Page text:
Our results highlight the financial burden that paying for transportation to healthcare facilities poses for Kenyan households and especially the poor. It is worth noting that assessments of catastrophic health spending in LMICs typically focus on direct healthcare payments, and customarily ignore other indirect costs such as the cost of transportation to the health facility. The seeming vulnerability among the poor is not only due to the poor having lower incomes, but also because a significant proportion of the poor live in rural and marginalized regions of the country, where access to healthcare facilities is limited because facilities are few and far between. Our study thus adds to the growing evidence that transport costs comprise a significant proportion of OOP healthcare costs. For example, findings from Zambia report that transport costs comprised 73.00% of OOP costs incurred access healthcare services in Zambia . Transport has been identified as a significant barrier to access in a number of settings [48–50].
Our findings also reinforces evidence from other settings that outpatient care and costs of medicines are the greatest cost drivers of direct OOP costs paid to healthcare facilities [43, 51]. This finding is important given that often health financing schemes, and specifically social health insurance schemes in LMICs do not adequately and or/explicitly cover the cost of medicines and outpatient care . For example, at the time of collecting data for the KHHEUS 2013, the Kenyan NHIF provided an inpatient care only benefit package and did not explicitly include medicines in the package. While the NHIF expanded its benefit package to include outpatient care in 2015, essential medicines are still not explicitly included.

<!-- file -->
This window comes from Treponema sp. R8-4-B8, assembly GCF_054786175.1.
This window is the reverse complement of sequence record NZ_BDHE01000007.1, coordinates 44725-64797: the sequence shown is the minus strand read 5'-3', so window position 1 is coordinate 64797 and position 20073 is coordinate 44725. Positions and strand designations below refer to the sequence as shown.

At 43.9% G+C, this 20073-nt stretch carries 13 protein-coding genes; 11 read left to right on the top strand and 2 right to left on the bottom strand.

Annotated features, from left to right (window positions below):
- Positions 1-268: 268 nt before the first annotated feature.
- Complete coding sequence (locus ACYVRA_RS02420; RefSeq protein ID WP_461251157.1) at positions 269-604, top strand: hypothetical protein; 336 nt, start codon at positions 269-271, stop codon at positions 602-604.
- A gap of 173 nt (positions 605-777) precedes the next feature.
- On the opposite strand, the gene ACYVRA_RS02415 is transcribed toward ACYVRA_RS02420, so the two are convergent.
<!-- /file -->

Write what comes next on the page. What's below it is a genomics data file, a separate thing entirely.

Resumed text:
Our study offers some insight into who amongst the Kenyan population are most vulnerable to catastrophic expenditures. Households that are larger, poorer, have an unemployed head, have a member with a chronic ailment such as diabetes of hypertension, have an elderly member, or live in marginalized regions of the country have an increased odds of incurring catastrophic expenditures. These findings are consistent with evidence from other settings on the determinants of the incidence of catastrophic health expenditures. For example, the presence of a household member with a chronic illness, or the unemployment of the household head were found to increase the odds of a household incurring catastrophic health expenditures in Nepal , China , Kenya , and Ghana . Larger household sizes were also found to increase odd of incurring catastrophic health expenditures in Ghana  and Iran .